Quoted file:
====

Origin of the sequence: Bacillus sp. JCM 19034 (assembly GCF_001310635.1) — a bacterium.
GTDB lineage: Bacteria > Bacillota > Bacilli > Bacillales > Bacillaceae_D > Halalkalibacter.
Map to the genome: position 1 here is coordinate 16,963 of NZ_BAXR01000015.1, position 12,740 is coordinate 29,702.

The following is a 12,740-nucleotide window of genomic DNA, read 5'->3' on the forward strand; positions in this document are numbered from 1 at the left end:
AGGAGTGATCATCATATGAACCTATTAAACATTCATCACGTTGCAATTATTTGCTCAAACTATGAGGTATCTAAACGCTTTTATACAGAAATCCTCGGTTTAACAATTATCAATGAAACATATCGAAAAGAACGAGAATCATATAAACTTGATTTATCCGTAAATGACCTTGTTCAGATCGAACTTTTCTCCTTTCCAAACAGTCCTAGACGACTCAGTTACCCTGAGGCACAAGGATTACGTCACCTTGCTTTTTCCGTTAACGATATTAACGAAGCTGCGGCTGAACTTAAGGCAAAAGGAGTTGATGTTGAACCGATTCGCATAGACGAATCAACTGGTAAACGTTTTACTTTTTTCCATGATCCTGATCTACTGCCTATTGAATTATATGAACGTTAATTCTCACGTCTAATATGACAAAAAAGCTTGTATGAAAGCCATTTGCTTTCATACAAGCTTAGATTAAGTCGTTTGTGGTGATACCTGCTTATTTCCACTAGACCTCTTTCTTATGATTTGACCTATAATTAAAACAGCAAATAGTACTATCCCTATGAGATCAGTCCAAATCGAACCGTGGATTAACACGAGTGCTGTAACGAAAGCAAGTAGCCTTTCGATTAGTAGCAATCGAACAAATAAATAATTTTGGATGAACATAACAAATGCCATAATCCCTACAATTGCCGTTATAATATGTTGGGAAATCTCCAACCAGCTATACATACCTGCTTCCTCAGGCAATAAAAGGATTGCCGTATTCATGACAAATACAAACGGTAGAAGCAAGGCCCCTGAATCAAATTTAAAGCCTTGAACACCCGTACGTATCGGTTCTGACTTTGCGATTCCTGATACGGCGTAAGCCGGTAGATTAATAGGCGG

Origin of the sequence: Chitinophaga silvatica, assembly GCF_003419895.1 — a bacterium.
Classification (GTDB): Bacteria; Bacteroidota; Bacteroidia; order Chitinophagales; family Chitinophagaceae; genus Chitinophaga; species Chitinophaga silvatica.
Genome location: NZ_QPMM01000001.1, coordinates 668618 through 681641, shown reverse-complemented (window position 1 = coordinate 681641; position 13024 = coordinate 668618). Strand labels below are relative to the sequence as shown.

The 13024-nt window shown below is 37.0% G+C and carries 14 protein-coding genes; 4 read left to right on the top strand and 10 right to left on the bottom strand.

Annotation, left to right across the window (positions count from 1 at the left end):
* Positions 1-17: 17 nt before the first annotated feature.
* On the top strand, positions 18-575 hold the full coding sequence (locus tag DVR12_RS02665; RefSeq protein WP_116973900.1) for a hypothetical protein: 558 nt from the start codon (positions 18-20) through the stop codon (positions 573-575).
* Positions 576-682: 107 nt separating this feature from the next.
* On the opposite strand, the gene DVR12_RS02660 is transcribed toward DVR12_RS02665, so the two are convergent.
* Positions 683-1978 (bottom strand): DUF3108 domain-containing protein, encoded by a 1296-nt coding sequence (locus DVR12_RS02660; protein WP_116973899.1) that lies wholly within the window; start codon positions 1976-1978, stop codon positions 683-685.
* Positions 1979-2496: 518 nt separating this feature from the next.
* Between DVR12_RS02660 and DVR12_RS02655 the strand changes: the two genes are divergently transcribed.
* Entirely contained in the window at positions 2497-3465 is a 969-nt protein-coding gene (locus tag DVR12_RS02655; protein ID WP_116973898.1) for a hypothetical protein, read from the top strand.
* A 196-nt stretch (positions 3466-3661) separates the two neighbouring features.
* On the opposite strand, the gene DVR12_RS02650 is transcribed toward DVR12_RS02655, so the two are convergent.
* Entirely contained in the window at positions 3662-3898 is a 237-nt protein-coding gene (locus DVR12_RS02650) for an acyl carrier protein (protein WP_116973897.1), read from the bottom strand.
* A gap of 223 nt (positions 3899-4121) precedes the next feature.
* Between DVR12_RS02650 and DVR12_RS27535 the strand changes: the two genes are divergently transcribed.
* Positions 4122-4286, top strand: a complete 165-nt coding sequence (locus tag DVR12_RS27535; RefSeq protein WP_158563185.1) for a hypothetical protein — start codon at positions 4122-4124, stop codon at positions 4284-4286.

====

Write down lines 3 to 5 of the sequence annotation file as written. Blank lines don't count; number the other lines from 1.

Map to the genome: position 1 here is coordinate 16,963 of NZ_BAXR01000015.1, position 12,740 is coordinate 29,702.

The following is a 12,740-nucleotide window of genomic DNA, read 5'->3' on the forward strand; positions in this document are numbered from 1 at the left end:
AGGAGTGATCATCATATGAACCTATTAAACATTCATCACGTTGCAATTATTTGCTCAAACTATGAGGTATCTAAACGCTTTTATACAGAAATCCTCGGTTTAACAATTATCAATGAAACATATCGAAAAGAACGAGAATCATATAAACTTGATTTATCCGTAAATGACCTTGTTCAGATCGAACTTTTCTCCTTTCCAAACAGTCCTAGACGACTCAGTTACCCTGAGGCACAAGGATTACGTCACCTTGCTTTTTCCGTTAACGATATTAACGAAGCTGCGGCTGAACTTAAGGCAAAAGGAGTTGATGTTGAACCGATTCGCATAGACGAATCAACTGGTAAACGTTTTACTTTTTTCCATGATCCTGATCTACTGCCTATTGAATTATATGAACGTTAATTCTCACGTCTAATATGACAAAAAAGCTTGTATGAAAGCCATTTGCTTTCATACAAGCTTAGATTAAGTCGTTTGTGGTGATACCTGCTTATTTCCACTAGACCTCTTTCTTATGATTTGACCTATAATTAAAACAGCAAATAGTACTATCCCTATGAGATCAGTCCAAATCGAACCGTGGATTAACACGAGTGCTGTAACGAAAGCAAGTAGCCTTTCGATTAGTAGCAATCGAACAAATAAATAATTTTGGATGAACATAACAAATGCCATAATCCCTACAATTGCCGTTATAATATGTTGGGAAATCTCCAACCAGCTATACATACCTGCTTCCTCAGGCAATAAAAGGATTGCCGTATTCATGACAAATACAAACGGTAGAAGCAAGGCCCCTGAATCAAATTTAAAGCCTTGAACACCCGTACGTATCGGTTCTGACTTTGCGATTCCTGATACGGCGTAAGCCGGTAGATTAATAGGCGG